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Fitch warns that the "age bomb" in developed countries, including the U.S., will exacerbate...

Fitch warns that the "age bomb" in developed countries, including the U.S., will exacerbate indebtedness and could hurt credit ratings unless governments enact labor and pension reforms. European countries are particularly at risk, although "recent reforms in Portugal, Italy and Greece have effectively neutralized the long-term impact of aging on public finances." (Fitch report)
Comments (27)
  • "Fitch warns that the 'age bomb' in developed countries, including the U.S., will exacerbate indebtedness and could hurt credit ratings unless governments enact labor and pension reforms."

     

    All the folks raised on "The Population Bomb" who did the "proper" thing and restricted their procreation are now facing retirement and wondering who is going to chip into the pension pot.

     

    Fitch is joining the party a little late. It's curious that they focus only on how "governments (should) enact labor and pension reforms." Indeed. There's little chance of that happening. Just ask Paul Ryan.

     

    What's curious to me is why they don't promote the obvious?: Have more "unsafe" sex.

     

    "Why do all those people who do so many things "for the children" never want to have many children?"
    -- Yogi Erhlich
    21 Jan 2013, 08:51 AM Reply Like
  • Senior care REITs, healthcare stocks, for the macro.
    21 Jan 2013, 08:51 AM Reply Like
  • Even China is now rethinking its one-child policy, as they are starting to experience the beginnings of a labor shortage.
    21 Jan 2013, 09:18 AM Reply Like
  • But Biden and Hillary admire the policy.
    21 Jan 2013, 03:20 PM Reply Like
  • I don't see what the problem is. We are told daily that Americans are flush with cash and have never been wealthier.

     

    I mean doesn't anyone see the Prudential commercials on TV that claim 10,000 people are retiring everyday??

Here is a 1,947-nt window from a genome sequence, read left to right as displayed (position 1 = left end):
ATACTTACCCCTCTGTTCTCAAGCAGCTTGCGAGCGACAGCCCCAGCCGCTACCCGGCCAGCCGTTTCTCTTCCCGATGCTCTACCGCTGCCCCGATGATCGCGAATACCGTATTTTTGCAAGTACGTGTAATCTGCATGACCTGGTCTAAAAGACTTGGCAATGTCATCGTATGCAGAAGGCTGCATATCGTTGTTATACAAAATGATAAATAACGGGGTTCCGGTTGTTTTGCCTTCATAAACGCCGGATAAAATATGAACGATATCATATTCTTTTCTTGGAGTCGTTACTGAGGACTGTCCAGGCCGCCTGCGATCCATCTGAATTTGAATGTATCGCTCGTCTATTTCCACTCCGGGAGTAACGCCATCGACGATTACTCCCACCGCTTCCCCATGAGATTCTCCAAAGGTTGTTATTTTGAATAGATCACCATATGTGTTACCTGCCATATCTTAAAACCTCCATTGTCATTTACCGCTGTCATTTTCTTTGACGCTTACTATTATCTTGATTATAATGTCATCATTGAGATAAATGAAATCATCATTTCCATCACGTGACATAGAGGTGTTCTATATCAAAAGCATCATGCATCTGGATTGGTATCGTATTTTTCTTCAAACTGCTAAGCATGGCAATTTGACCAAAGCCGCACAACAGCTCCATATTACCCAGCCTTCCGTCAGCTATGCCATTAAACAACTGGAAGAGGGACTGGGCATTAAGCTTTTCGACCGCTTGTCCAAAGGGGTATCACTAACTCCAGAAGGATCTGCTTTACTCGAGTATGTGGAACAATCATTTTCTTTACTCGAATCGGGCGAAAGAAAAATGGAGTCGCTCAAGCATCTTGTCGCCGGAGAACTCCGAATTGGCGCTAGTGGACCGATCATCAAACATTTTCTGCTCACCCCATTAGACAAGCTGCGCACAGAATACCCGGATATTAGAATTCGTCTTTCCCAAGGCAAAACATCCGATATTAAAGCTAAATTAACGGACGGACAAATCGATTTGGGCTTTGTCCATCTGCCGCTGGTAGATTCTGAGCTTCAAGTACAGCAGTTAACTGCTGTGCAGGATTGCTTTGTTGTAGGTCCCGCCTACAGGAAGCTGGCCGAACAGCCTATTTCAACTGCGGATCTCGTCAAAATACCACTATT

You know, world travel, expensive meals, golf everyday, untold wealth that eventually be passed on to their kids........?

     

    Golly gee whats the worry?

     

    Sarcasm off.
    21 Jan 2013, 09:22 AM Reply Like
  • We are going to drive the gravy train off the cliff. Serious pension reform ain't gonna happen and with voter participation at less than 40% either the electorate does not care or does not know about the extent of the problem. CA and IL are racing each other to have the honors in driving this train off the cliff.

     

    Russia has a flat tax. Who woulda thunk?
    21 Jan 2013, 09:55 AM Reply Like
  • age bomb = vote bomb
    21 Jan 2013, 10:19 AM Reply Like
  • Aging population and aging politicians; quite the interesting evolution.
    21 Jan 2013, 06:06 PM Reply Like
  • Every generation somehow believes it's the last to enjoy prosperity, or is, at least, told so. And, those that buy into such arguments are foolish, both philosophically and from an investment perspective.
    21 Jan 2013, 11:02 AM Reply Like
  • At least one generation of Romans would beg to differ. Just for instance.
    21 Jan 2013, 11:08 AM Reply Like
  • JG:

     

    The "demise" of the Roman Empire occurred over 400 years. The problem is that some read alarmist articles and conclude that changes will occur next week and invest accordingly. They simply sabotage themselves.
    21 Jan 2013, 11:13 AM Reply Like
  • Tack:
    Absolutely agree. What IS scary is that the US is following in the Roman's footsteps to a tee, on every level.

     

    The collapse of the US will occur sooner than the Romans due to exponential expansion of everything from culture to technology. It will not take 400 years. My guess is 200 years. We are only in year 17 of the collapse.

     

    Being 48 myself means that I probably will not live to see it. My kids "might" be around though I think it will be their children that end up bearing the brunt of the end.

     

    I only hope that the lessons I teach them now, they will pass on to their kids to aid them in those troubling times ahead.

     

    Most American pass nothing on to their children and if this current cultural situation is any indication of what might get passed on in the future, the most those kids will get out of it is:

     

    *Where to line up for your monthly handout.
    *Where to find the best place for a cheap tattoo.
    *Which reality TV show out of 500 reality TV shows is the best.